16 January 2014

The Winning Formula

'The Road to the World Championship' -- yesterday I posted Part I on my WCC blog -- has seen numerous format changes in recent times. The sequence of Zonal -> Interzonal -> Candidates -> Title Match was unchanged from 1948 to 1993, when the Kasparov - FIDE schism brought on overlarge attempts at new formats that would somehow unify the split title. The format of the current, four-stage cycle uses a different type of event for each of the stages.

Continental Championships: First introduced in 2000, the Continental Championships have been based exclusively on the Swiss system. Since tiebreaks are always an issue, both playoffs and Buchholz-style calculations have been used to determine the last qualifiers advancing to the next stage.

World Cup: The functional equivalent of the old round-robin Interzonals, the knockout format of the World Cup reduces many qualifying players to a handful of true, world-class title hopefuls. The format was used four times to determine the World Champion -- 1999 Las Vegas, 2000 India/Iran, and 2001 Moscow (the 1997 Groningen event was a title tournament in name only) -- before it was abandoned as being too random to pick a true champion. Unfortunately, it survives in this capacity for the women's cycle.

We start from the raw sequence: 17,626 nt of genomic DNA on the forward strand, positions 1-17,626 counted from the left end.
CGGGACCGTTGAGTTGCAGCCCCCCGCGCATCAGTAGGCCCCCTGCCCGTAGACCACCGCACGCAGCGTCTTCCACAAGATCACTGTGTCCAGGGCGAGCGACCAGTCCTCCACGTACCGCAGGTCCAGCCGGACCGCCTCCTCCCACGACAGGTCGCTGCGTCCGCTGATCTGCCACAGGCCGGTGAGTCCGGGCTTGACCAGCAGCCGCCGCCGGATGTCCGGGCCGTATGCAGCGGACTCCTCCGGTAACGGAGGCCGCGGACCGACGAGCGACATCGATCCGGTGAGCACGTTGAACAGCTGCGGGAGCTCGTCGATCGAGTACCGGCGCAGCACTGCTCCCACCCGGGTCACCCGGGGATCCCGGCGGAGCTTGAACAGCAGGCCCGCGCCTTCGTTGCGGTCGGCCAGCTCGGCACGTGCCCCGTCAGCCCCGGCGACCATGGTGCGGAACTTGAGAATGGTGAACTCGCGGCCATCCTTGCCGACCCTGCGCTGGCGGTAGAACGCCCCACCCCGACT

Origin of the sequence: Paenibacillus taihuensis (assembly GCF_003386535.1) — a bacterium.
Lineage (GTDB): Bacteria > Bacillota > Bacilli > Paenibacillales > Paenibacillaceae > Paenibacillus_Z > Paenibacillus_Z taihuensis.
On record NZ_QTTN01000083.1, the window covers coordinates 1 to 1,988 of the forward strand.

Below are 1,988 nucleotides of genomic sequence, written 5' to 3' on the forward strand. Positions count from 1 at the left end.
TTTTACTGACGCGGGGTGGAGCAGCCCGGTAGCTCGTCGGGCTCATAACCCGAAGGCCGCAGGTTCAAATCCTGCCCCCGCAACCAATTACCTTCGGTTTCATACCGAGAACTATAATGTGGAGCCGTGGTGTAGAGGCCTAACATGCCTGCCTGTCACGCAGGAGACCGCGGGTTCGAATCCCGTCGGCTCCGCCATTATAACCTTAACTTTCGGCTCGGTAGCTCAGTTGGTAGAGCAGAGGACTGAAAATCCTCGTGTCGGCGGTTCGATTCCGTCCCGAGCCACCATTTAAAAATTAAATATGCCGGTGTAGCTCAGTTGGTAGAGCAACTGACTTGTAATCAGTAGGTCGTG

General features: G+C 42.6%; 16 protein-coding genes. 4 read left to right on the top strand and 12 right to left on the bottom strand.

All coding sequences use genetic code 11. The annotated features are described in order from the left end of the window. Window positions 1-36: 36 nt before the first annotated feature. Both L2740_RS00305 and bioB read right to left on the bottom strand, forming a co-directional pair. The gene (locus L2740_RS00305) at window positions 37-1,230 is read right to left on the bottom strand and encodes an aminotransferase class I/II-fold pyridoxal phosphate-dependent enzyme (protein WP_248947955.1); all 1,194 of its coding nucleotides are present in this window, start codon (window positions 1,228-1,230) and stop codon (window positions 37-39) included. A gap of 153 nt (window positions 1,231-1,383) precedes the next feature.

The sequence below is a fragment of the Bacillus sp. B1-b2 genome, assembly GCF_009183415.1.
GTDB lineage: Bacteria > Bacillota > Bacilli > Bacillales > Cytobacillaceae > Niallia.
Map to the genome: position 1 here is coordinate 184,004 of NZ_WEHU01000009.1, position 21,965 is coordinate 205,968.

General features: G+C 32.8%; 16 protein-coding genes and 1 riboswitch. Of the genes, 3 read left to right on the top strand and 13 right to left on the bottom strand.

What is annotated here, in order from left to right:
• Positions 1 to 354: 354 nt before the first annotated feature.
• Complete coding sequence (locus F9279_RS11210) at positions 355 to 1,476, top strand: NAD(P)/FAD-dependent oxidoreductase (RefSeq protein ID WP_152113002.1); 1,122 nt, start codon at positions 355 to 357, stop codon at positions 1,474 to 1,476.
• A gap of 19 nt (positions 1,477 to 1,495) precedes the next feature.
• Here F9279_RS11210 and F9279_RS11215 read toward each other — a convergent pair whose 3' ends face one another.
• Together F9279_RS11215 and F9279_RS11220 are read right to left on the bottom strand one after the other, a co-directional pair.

Candidates Tournament: The 2013 London tournament was a return to the eight-player, double round-robin format used until 1962 Curacao. Although it produces more hard-fought games than the knockout match format last used at 2011 Kazan, its disadvantage is that it can be manipulated by collusion among the players.

World Championship Match: While few people have a problem with the tournament format last used in 2007 Mexico City, most fans prefer that the champion earn his title in a head-to-head match against the strongest opponent. The popular success of the 2013 Carlsen - Anand match should guarantee the use of the match format for years to come.

Swiss system, knockout matches, double round-robin, and head-to-head match : four different formats each well-suited for the stage where it is used. Has FIDE finally found the winning formula?

1 comment:

Unknown said...

The candidates matches were always an interesting prequel to the World Title "bout", I think it's fair enough to get to certain scenarios with tournaments etc.

But inevitably you just want the top 10 players in the world, and not accidental tourists from the top 100,....in knockout competition head to head reasonable length matches (8).

The candidates matches had their own mystique or personalities if you like and could be played in different parts of the globe. I might add that perhaps the world champion should vacate his post every year (2) so that rather than candidates you would have a genuine finals system like other sports.